Masses this Weekend

4th Sunday of Advent
Saturday, 4:30 - Father Craig
Sunday, 8am - Father Rafi
Sunday, 10:30 - Father Craig

The Homily this weekend: Jesus, the Fresh Prince of Bel Air: "This is the story all about how my life got flipped upside down"!

Donuts on Sunday! 

All are welcome at St. Joan of Arc: 5821 Pernod Ave, 63139

3rd Monday of Advent Holy Hour

3rd Monday of Advent Holy Hour
Meditation: O Come All ye Faithful: The Father’s Perpetual Invitation to His People

1. O come, all ye faithful,                                          O come, let us adore Him
Joyful and triumphant,                                             O come, let us adore Him,
O come ye, O come ye to Bethlehem;                      O come, let us adore Him,
Come and behold him,                                             Christ, the Lord.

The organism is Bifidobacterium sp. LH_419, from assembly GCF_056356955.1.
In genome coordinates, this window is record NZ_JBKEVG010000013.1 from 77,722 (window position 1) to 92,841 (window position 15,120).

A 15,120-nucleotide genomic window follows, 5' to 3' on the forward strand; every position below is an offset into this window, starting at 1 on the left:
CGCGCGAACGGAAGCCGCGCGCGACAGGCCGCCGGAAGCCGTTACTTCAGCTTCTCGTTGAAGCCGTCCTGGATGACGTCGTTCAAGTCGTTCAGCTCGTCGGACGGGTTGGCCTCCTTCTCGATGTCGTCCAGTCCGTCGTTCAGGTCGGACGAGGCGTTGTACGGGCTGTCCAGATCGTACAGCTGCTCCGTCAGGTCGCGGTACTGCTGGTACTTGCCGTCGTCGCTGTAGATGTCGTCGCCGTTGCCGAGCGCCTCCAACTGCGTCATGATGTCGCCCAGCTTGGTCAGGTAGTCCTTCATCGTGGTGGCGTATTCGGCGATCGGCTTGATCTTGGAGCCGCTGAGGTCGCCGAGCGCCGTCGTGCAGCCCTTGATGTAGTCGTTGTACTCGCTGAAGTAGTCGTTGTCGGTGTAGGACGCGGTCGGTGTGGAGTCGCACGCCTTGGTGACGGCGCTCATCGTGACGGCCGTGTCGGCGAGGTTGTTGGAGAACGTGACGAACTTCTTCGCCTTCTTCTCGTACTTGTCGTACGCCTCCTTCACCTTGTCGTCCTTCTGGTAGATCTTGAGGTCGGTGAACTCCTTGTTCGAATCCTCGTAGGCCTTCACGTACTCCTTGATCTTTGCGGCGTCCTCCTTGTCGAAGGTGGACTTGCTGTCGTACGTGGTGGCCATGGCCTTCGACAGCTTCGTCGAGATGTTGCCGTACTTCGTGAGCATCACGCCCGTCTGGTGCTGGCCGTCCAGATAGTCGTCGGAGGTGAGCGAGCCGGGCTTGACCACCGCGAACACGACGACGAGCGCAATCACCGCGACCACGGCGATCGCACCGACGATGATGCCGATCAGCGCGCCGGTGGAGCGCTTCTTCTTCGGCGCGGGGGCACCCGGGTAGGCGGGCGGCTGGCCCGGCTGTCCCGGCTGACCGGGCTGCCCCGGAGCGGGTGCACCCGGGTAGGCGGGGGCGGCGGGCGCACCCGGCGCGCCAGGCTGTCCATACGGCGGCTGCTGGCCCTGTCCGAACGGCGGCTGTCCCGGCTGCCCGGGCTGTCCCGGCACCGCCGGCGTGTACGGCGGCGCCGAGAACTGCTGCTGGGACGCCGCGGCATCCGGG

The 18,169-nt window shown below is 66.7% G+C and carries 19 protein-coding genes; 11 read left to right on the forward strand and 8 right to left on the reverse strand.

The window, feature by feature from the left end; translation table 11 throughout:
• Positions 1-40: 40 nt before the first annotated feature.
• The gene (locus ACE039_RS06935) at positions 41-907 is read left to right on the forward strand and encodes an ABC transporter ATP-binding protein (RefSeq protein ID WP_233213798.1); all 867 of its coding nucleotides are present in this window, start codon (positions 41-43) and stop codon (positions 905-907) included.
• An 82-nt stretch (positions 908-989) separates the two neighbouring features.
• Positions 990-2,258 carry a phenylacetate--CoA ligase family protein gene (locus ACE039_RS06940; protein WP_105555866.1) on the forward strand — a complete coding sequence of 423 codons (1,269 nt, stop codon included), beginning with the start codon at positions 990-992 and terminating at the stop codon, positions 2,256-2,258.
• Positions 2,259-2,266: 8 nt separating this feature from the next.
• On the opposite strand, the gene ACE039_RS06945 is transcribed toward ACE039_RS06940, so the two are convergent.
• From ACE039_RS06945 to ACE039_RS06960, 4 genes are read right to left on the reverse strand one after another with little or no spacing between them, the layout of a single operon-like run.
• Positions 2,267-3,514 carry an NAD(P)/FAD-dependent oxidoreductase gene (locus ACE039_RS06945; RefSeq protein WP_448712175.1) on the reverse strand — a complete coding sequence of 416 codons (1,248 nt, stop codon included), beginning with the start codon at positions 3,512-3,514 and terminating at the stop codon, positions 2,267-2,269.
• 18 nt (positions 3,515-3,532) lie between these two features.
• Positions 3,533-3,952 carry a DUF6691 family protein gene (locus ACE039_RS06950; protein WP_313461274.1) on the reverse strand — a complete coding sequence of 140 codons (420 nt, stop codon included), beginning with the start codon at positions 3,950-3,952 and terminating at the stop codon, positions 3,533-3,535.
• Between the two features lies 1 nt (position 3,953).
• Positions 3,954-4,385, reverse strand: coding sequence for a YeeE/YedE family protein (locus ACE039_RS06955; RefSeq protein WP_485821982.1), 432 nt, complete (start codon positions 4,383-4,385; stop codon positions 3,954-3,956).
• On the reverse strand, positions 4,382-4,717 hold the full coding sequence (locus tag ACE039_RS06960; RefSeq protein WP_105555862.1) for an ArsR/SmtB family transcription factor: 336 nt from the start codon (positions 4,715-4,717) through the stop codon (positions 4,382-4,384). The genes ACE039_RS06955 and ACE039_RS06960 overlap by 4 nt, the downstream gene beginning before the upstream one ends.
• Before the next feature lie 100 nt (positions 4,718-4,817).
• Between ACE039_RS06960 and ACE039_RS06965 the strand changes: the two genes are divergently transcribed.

Born the kings of angels.

2. Sing, choirs of angels, sing in exultation,
Sing, all ye citizens of Heaven above!
Glory to God, glory in the highest!

3. Yea, Lord, we greet thee,
born this happy morning,
Jesus, to thee be all glory given;
Word of the Father, now in flesh appearing!

First Point for Meditation: The Catechism teaches: “Adoration is the first act of the virtue of religion. To adore God is to acknowledge him as God, as the Creator and Savior, the Lord and Master of everything that exists, as infinite and merciful love.”  What is my definition of adoration? How do I worship, adore and cherish God in your life and in your prayer?

            Scripture: Psalm 95:1-7; Daniel 3:26-90